Smart home automation market to hit $917 million by 2017

Growth will be driven by cheaper technology, energy efficient devices, says Telsyte

The Australian smart home automation market is expected to hit $917 million in 2017 due to cheaper technology and demand for energy efficient devices.

Telsyte's Australia Smart Home Automation Study 2014 found that the market will generate $160 million in revenue from security, monitoring, hubs and sensor devices this year, growing to $917 million in 2017. The study included interviews with 1018 Australian consumers.

One segment expected to grow in popularity with consumers is smart light bulbs such as the Phillips Hue, a light bulb which is connected to the Web. Consumers buy the Hue light bulbs and a 'puck', which includes an Ethernet connector that talks wirelessly to an iPad.

Telsyte senior research manager Sam Yip, said the centrepiece of a smart home will be a standards-based master control system or hub that is manufacturer agnostic. The hub will connect networked devices in the home.

“It is important to think wider than just a black box that connects everything,” he told Computerworld Australia.

“The smart home is all about the software. A hub is essentially a router with the ability to connect disparate sensors and components around the house. It’s the software that runs on top that will make these devices controllable and programmable via the cloud or tablets/smartphones.Consumers will be able to login, manage appliances, track and monitor costs.”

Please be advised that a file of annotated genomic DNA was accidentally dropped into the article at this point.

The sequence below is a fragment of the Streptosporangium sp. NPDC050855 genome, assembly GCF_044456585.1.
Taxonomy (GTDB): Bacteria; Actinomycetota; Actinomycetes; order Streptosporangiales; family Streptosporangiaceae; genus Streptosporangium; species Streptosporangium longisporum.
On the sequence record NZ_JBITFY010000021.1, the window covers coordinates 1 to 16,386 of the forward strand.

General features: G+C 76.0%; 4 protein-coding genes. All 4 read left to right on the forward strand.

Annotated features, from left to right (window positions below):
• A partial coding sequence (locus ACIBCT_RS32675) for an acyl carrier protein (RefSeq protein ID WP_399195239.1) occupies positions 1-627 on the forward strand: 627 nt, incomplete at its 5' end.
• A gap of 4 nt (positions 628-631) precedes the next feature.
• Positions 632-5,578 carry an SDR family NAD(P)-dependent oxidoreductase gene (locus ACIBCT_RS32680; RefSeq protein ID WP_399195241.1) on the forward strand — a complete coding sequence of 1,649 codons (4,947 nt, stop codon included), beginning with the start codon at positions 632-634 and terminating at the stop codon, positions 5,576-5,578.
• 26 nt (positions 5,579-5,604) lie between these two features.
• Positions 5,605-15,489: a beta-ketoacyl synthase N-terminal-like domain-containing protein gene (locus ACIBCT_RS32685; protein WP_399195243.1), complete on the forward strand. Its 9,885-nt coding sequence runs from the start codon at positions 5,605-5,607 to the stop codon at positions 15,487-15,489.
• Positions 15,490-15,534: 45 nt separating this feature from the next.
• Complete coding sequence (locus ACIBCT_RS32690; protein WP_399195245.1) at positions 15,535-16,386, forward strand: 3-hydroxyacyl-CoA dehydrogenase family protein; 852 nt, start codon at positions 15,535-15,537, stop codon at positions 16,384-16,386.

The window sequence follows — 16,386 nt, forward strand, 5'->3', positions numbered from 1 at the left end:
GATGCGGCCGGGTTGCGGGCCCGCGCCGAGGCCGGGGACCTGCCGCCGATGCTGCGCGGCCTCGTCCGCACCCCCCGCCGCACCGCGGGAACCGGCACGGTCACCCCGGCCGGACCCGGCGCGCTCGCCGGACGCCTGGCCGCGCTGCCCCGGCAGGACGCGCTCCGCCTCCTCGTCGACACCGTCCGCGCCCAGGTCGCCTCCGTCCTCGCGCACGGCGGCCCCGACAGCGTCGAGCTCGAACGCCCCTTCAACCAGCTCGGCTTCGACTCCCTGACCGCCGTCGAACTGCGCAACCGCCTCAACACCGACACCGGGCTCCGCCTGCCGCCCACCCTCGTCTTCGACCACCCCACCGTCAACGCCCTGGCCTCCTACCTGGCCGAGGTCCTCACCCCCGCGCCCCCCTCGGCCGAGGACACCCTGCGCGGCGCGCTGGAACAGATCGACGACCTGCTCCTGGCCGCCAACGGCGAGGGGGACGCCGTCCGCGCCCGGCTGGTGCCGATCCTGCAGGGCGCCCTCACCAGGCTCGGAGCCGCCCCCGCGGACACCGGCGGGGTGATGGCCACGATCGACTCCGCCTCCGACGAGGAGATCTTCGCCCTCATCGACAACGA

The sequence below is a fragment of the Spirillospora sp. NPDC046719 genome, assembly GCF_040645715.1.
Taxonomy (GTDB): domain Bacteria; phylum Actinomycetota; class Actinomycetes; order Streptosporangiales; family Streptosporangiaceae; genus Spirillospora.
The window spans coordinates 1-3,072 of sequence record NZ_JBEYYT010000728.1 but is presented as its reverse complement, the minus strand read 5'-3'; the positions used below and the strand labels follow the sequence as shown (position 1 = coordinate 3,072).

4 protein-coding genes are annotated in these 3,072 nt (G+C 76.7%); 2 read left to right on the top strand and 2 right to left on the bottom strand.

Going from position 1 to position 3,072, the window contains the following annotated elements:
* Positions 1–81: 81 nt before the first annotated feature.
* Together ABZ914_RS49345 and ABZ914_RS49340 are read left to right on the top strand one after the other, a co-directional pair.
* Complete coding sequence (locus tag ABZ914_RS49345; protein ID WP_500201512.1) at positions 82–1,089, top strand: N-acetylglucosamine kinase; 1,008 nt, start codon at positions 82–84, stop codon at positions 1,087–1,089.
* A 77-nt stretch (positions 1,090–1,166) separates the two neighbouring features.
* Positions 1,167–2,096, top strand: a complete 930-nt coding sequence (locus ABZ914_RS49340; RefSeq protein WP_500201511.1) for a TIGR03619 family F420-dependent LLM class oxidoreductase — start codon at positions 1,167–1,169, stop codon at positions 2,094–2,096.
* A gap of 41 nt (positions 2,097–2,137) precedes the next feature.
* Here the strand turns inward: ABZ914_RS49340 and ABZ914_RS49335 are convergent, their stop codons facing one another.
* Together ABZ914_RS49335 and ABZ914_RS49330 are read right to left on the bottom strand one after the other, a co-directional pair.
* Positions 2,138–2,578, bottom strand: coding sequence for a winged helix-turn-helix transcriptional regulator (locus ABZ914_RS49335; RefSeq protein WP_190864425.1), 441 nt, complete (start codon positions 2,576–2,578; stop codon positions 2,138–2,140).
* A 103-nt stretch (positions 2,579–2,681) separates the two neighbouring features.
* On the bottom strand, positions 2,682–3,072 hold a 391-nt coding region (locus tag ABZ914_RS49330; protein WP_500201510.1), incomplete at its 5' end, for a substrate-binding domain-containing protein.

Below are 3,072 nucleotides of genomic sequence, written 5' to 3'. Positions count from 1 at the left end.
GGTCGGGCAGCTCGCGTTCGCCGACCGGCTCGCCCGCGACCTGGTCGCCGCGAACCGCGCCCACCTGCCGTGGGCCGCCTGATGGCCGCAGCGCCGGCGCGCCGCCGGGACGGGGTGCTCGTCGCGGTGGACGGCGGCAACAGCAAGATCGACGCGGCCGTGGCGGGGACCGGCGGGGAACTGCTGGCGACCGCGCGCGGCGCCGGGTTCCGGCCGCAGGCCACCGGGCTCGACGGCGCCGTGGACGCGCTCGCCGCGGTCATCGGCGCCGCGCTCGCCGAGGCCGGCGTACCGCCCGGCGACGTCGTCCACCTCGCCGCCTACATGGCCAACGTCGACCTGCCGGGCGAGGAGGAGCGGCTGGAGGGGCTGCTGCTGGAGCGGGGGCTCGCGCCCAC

Yip said the smart home hub automation components will give service providers such as telecommunication companies and ISPs an opportunity to generate subscription revenue including security monitoring, in the future.

“Telco and ISP offerings to date have been limited and connectivity based rather than being controllable, programmable or intelligent,” he said. “The most important thing a telco can do is offer robust broadband into the home and then work on the connectivity into the hub.”

The report said smart hubs will make up the largest segment of the connected house by 2017 with a 40 per cent share.

The remaining 60 per cent will be made up of segments including smart light bulbs, home wireless sensors, smart security such as door sensors and smart gardening including monitoring/irrigation.

Follow Hamish Barwick on Twitter: @HamishBarwick

Follow Computerworld Australia on Twitter: @ComputerworldAU, or take part in the Computerworld conversation on LinkedIn: Computerworld Australia

Tags Internet of ThingsSmart homesmart home automationtelsyte

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